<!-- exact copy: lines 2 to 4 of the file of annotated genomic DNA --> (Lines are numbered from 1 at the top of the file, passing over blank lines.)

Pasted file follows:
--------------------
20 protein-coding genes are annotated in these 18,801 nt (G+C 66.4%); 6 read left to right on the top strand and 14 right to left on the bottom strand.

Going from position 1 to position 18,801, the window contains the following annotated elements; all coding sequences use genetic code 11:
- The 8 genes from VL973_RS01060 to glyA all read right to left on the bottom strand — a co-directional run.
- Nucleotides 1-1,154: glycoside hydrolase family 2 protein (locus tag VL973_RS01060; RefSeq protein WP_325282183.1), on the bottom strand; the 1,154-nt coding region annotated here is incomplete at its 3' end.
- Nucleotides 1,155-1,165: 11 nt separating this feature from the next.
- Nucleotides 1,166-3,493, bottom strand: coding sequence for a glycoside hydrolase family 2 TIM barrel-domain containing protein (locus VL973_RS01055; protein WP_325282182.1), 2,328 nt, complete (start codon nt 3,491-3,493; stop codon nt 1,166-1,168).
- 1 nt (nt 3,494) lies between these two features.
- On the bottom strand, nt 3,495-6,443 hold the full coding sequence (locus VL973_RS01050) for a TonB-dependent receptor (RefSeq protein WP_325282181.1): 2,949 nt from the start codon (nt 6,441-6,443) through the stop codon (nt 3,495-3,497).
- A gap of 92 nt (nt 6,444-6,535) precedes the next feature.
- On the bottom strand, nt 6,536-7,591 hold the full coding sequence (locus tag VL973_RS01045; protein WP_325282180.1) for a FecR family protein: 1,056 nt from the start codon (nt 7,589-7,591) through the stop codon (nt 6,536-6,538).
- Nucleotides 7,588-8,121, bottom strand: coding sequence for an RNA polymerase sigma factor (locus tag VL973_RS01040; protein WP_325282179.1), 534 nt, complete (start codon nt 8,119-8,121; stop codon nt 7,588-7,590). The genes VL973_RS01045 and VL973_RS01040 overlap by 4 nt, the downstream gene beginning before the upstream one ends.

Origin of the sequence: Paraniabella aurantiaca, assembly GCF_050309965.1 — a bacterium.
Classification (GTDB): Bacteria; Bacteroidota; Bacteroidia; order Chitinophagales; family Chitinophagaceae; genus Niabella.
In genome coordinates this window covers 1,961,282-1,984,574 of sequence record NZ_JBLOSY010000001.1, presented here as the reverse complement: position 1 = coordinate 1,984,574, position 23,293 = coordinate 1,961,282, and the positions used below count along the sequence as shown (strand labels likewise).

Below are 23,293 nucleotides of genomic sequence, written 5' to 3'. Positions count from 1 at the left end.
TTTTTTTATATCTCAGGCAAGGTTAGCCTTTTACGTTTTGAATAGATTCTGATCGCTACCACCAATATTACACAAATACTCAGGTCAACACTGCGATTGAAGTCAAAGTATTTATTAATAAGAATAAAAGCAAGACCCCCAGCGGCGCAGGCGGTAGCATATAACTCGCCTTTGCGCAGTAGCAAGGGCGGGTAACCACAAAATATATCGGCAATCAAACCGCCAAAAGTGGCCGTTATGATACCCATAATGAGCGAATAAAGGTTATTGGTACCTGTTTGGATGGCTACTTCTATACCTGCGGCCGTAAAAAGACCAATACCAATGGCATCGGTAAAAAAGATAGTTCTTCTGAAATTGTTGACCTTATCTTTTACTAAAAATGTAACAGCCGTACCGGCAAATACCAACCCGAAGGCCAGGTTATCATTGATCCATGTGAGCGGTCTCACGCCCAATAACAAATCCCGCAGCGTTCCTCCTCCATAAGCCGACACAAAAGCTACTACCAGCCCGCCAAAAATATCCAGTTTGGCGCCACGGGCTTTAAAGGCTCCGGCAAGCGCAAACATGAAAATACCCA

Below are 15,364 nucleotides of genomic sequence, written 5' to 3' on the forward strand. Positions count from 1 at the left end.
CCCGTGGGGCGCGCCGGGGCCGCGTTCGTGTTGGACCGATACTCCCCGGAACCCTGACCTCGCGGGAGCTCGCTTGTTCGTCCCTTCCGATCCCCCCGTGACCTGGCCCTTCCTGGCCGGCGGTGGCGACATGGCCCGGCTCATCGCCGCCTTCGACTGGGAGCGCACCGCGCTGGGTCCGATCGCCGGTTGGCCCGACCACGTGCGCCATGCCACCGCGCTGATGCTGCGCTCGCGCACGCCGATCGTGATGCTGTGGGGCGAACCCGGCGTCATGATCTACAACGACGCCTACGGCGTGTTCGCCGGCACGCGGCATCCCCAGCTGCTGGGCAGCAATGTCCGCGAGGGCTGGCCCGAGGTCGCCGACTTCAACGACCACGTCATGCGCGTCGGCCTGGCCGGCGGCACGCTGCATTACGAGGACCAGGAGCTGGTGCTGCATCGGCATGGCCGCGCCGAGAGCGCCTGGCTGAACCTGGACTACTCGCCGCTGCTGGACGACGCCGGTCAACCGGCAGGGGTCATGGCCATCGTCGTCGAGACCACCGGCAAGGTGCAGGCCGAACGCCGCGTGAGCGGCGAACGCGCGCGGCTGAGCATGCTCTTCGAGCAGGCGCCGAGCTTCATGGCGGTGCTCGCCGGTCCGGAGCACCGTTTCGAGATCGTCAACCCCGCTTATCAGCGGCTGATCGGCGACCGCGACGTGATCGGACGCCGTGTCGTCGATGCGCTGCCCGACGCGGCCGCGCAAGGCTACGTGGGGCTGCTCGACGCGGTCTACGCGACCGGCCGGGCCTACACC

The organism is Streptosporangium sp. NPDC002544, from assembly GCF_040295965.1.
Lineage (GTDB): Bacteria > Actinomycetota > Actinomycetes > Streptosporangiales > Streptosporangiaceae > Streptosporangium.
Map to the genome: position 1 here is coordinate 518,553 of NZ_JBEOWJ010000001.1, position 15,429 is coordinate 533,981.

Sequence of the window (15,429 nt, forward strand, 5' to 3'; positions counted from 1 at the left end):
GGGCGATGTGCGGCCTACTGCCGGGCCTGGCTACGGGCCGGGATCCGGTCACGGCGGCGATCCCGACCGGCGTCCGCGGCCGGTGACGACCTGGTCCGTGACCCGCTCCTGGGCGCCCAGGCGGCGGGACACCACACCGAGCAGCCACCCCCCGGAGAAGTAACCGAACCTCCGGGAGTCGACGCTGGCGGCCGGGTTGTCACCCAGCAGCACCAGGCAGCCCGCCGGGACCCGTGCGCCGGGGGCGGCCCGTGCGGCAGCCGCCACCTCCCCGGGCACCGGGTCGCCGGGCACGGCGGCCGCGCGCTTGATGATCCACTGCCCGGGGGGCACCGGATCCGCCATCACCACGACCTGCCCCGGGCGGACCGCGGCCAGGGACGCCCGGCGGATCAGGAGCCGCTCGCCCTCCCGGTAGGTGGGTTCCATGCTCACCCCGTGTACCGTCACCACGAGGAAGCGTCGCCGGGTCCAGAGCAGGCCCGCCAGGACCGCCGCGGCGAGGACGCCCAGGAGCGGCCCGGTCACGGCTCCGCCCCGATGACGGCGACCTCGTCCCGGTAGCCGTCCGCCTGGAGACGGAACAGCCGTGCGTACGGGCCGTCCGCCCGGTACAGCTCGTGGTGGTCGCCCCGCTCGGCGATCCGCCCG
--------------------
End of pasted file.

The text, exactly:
Going from position 1 to position 18,801, the window contains the following annotated elements; all coding sequences use genetic code 11:
- The 8 genes from VL973_RS01060 to glyA all read right to left on the bottom strand — a co-directional run.
- Nucleotides 1-1,154: glycoside hydrolase family 2 protein (locus tag VL973_RS01060; RefSeq protein WP_325282183.1), on the bottom strand; the 1,154-nt coding region annotated here is incomplete at its 3' end.